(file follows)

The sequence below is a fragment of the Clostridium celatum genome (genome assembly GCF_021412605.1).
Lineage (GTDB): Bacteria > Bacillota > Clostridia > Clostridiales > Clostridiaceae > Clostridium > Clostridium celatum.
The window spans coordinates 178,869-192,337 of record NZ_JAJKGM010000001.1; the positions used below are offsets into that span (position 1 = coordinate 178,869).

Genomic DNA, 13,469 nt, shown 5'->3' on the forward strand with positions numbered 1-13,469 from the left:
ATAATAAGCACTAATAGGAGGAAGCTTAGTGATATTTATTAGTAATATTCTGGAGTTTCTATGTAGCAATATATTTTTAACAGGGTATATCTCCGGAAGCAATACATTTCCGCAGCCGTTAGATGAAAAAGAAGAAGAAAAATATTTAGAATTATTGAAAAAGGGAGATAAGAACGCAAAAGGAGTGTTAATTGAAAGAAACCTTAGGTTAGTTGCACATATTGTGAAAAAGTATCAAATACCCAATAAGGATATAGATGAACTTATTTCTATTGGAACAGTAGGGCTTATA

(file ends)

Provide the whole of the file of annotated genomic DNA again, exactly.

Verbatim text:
The sequence below is a fragment of the Clostridium celatum genome (genome assembly GCF_021412605.1).
Lineage (GTDB): Bacteria > Bacillota > Clostridia > Clostridiales > Clostridiaceae > Clostridium > Clostridium celatum.
The window spans coordinates 178,869-192,337 of record NZ_JAJKGM010000001.1; the positions used below are offsets into that span (position 1 = coordinate 178,869).

Genomic DNA, 13,469 nt, shown 5'->3' on the forward strand with positions numbered 1-13,469 from the left:
ATAATAAGCACTAATAGGAGGAAGCTTAGTGATATTTATTAGTAATATTCTGGAGTTTCTATGTAGCAATATATTTTTAACAGGGTATATCTCCGGAAGCAATACATTTCCGCAGCCGTTAGATGAAAAAGAAGAAGAAAAATATTTAGAATTATTGAAAAAGGGAGATAAGAACGCAAAAGGAGTGTTAATTGAAAGAAACCTTAGGTTAGTTGCACATATTGTGAAAAAGTATCAAATACCCAATAAGGATATAGATGAACTTATTTCTATTGGAACAGTAGGGCTTATA